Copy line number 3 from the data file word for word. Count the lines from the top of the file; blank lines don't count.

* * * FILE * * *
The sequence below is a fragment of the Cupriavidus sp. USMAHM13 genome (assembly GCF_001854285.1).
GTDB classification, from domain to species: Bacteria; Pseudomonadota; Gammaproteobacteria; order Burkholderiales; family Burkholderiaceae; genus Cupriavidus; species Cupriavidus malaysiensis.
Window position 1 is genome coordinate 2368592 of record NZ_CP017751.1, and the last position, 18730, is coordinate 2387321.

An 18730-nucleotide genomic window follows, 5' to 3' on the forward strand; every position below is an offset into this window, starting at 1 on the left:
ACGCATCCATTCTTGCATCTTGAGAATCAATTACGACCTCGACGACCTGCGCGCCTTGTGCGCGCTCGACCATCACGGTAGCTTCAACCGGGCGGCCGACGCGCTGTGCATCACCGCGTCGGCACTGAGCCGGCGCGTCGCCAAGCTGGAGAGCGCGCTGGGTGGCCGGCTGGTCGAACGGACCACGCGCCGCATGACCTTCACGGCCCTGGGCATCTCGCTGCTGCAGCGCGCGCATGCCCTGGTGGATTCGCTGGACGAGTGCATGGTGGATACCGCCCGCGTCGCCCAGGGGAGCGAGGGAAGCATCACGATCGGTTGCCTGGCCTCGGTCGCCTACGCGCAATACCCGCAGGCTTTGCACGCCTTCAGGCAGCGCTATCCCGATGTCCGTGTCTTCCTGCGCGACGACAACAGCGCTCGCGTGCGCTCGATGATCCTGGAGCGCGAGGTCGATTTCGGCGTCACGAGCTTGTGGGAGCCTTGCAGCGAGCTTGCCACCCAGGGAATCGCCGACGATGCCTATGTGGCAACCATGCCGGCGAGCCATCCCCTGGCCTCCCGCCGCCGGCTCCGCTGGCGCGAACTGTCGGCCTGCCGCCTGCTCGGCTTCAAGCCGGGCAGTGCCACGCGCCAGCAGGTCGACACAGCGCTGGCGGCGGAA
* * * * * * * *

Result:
Window position 1 is genome coordinate 2368592 of record NZ_CP017751.1, and the last position, 18730, is coordinate 2387321.